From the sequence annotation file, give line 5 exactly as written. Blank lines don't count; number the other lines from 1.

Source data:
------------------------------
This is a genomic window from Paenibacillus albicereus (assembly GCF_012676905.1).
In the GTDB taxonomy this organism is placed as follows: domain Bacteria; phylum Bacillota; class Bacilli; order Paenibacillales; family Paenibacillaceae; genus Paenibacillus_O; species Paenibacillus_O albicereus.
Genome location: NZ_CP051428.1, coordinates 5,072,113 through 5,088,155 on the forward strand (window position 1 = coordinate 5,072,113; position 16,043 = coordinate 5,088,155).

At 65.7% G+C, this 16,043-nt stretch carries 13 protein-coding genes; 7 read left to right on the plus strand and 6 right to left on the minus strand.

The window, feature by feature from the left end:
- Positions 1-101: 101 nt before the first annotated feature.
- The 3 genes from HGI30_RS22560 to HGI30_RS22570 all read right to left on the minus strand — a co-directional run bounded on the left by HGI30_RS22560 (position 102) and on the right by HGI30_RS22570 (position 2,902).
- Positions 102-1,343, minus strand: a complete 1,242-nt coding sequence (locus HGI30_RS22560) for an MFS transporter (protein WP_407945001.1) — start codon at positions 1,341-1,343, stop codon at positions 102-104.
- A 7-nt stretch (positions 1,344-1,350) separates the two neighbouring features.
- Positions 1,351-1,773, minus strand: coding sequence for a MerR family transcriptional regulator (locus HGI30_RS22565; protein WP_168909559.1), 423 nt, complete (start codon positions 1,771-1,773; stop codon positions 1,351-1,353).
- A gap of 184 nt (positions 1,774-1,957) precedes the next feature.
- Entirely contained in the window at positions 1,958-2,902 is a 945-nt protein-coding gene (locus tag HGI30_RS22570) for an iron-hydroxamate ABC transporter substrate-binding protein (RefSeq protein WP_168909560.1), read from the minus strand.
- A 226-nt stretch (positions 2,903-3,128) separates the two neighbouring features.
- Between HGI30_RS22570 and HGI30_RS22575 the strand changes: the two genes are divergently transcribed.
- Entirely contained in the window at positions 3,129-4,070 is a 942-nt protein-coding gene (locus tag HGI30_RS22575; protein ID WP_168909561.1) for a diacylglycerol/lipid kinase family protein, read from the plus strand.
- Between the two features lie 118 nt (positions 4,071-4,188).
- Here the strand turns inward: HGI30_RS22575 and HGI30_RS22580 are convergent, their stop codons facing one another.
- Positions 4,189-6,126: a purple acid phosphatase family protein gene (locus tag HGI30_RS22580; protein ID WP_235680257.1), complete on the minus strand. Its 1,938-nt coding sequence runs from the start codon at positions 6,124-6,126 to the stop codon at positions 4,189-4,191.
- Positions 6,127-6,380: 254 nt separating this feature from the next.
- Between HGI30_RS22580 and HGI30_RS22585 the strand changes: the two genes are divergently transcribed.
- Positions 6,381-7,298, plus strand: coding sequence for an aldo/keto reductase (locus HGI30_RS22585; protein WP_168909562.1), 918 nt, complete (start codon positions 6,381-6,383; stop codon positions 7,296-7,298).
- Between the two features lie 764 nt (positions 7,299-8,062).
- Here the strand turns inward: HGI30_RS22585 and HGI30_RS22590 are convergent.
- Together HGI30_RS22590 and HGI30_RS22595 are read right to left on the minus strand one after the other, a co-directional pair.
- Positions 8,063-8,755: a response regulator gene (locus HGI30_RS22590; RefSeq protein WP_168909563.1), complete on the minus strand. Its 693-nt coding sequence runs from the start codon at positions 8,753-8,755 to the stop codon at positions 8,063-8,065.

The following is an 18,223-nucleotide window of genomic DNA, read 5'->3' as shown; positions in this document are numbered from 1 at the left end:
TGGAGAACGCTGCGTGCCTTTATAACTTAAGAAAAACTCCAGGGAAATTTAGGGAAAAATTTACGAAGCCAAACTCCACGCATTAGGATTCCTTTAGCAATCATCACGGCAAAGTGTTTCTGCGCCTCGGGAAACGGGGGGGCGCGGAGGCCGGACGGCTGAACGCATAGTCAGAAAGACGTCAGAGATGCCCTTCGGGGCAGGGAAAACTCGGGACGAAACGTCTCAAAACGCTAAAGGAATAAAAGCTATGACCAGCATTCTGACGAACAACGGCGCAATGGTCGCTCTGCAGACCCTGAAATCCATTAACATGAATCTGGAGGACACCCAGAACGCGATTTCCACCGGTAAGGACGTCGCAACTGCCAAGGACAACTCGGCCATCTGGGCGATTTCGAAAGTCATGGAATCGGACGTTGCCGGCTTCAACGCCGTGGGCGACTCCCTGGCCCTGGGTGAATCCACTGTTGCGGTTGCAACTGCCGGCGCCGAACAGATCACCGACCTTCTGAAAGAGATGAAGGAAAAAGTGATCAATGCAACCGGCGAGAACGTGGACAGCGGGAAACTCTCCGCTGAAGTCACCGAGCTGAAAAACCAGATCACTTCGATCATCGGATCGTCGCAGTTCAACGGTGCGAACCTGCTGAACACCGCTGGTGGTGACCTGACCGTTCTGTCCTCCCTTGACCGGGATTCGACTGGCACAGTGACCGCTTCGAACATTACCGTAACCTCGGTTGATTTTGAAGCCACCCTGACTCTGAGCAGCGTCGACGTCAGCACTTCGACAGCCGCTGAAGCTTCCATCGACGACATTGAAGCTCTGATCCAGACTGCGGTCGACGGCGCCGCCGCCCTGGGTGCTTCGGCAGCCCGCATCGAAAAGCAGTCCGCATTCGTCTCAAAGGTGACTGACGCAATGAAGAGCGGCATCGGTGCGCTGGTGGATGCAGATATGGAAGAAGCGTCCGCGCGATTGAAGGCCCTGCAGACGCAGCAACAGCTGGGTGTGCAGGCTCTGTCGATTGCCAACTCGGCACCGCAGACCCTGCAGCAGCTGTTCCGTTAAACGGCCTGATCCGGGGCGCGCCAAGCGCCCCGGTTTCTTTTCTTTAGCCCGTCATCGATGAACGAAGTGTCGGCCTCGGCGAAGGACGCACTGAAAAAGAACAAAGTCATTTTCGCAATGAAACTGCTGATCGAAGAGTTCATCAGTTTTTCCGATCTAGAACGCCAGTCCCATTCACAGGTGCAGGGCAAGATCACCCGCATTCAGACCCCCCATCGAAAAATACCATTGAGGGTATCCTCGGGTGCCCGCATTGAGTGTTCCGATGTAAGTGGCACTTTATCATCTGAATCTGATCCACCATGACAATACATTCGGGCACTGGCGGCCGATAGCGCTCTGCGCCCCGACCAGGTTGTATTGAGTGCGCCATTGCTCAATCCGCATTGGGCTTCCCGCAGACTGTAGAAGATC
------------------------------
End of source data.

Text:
The window, feature by feature from the left end: